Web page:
- About maintaining one frequency (One Nation-One Grid-One Frequency)
More about India’s Power grid
- The Indian Power system for planning and operational purposes is divided into five regional grids and this national grid management on a regional basis started in the sixties.
- Initially, State grids were interconnected to form a regional grid and India was demarcated into 5 regions namely Northern, Eastern, Western, North Eastern and Southern region. – The integration of regional grids, and thereby establishment of National Grid, was conceptualised in the early nineties.
- Presently, the country has a total inter-regional transmission capacity of about 1,12,250 MW which is expected to be enhanced to about 1,18,740 MW by 2022.
- The state-run Power System Operation Corp Ltd (Posoco) oversees the country’s critical electricity load management functions through the National Load Dispatch Centre (NLDC) and a set of regional load dispatch centres (RLDCs) and state load despatch centres (SLDCs).
About maintaining one frequency (One Nation-One Grid-One Frequency)
- ‘One Nation, One Grid, One Frequency’ was achieved in 2013 when the southern Region was connected to the Central Grid and hence, all 5 regional grids are synchronously connected forming a central grid operating at one frequency –
- North Eastern and Eastern grids (Connected in 1991)
- Western region grid (Connected in 2003)
- North Grid (Connected in 2006)
- East Grid (Connected in 2006)
- South Grid (Connected in 2013)
- All possible measures are taken to ensure that the grid frequency always remains within the 49.90-50.05 Hz (hertz) band.
- Maintaining a consistent electrical frequency is important because multiple frequencies cannot operate alongside each other without damaging equipment. This has serious implications when providing electricity at a national scale.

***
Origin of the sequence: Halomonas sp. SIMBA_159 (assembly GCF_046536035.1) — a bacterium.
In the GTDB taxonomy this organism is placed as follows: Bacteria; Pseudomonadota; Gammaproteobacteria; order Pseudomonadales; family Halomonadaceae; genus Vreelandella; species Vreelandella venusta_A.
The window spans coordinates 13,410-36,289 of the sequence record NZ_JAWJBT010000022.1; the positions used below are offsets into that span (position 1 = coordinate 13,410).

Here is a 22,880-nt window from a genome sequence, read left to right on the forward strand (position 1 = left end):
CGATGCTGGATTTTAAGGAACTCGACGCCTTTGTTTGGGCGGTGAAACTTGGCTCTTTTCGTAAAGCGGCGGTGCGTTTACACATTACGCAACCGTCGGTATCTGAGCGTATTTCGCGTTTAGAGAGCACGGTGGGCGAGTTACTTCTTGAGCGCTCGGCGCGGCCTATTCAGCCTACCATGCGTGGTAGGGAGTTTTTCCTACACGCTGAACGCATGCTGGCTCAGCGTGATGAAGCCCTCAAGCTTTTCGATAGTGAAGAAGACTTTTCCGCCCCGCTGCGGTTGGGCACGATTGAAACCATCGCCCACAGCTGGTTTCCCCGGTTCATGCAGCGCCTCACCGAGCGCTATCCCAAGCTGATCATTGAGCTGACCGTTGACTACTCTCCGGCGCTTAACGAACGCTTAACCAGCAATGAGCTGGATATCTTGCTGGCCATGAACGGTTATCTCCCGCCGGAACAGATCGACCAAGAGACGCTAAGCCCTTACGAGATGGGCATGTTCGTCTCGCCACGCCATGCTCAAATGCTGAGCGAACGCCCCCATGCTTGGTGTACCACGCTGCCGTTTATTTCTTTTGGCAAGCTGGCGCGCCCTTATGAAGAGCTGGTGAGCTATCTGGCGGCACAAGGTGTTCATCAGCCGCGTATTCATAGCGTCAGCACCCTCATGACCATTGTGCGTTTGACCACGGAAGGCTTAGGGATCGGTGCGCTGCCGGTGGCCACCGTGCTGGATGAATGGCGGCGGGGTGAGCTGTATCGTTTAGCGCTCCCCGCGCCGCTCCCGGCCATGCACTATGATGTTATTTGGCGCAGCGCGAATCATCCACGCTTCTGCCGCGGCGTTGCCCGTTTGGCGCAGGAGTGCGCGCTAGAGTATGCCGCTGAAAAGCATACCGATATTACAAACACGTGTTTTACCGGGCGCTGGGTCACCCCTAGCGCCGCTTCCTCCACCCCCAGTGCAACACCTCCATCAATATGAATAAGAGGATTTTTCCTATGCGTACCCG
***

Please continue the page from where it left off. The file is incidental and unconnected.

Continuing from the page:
- Synchronisation of all regional grids helped in optimal utilization of scarce natural resources by transfer of Power from Resource centric regions to Load centric regions.
- Further, this paved the way for establishment of a vibrant Electricity market facilitating trading of power across regions.
Sri Lanka (on 31st December 2021) announced its decision to sign three lease agreements on developing the strategic Trincomalee oil tank farm with India.
GS-II: International Relations (India’s neighbors, Economic relations and Landmark agreements)
Dimensions of the Article:
- About Trincomalee Oil Tank Farms
- About India and Sri Lanka agreements to work on the Oil Tank farms
- About the Indo-Lanka Accord
About Trincomalee Oil Tank Farms
- The Oil Tank Farms in Trincomalee Harbor located in ‘China Bay’ on the Eastern coast of Sri Lanka was built by the British during World War II as a refuelling station.
- The Trincomalee Oil Tank Farms have been bestowed with several favourable factors of location:
- It is located on a deep-water natural harbour of Trincomalee and also
- along some of the world’s busiest shipping lanes –
- Hence, it is a highly attractive and rewarding to work with Sri Lanka on developing this oil tank farm.
About India and Sri Lanka agreements to work on the Oil Tank farms
- The Indo-Lanka Accord 1987 proposed the joint development of the oil tank farm in the internationally coveted deep water natural harbour of Trincomalee.
- In 2003, Indian Oil Corporation set up its Sri Lankan subsidiary called Lanka IOC to work on this oil farm.
- A well-developed oil storage facility and refinery adjacent to the Trincomalee Port would have great economic value for both India and Sri Lanka.
About the Indo-Lanka Accord
- The Indo-Lanka Accord was signed in 1987 on the pretext of the Civil War in Sri Lanka (between Tamils and Sinhala community).
- The accord sought to balance India’s strategic interests, interest of people of Indian origin in Sri Lanka and Tamil minority rights in Sri Lanka.
- The accord saw the placement of the Indian Peace Keeping Force (IPKF) in Sri Lanka to resolve the Sri Lankan Civil War.
- The accord also resulted in enactment of the thirteenth Amendment to the Constitution of Sri Lanka and the Provincial Councils Act of 1987.
-Source: The Hindu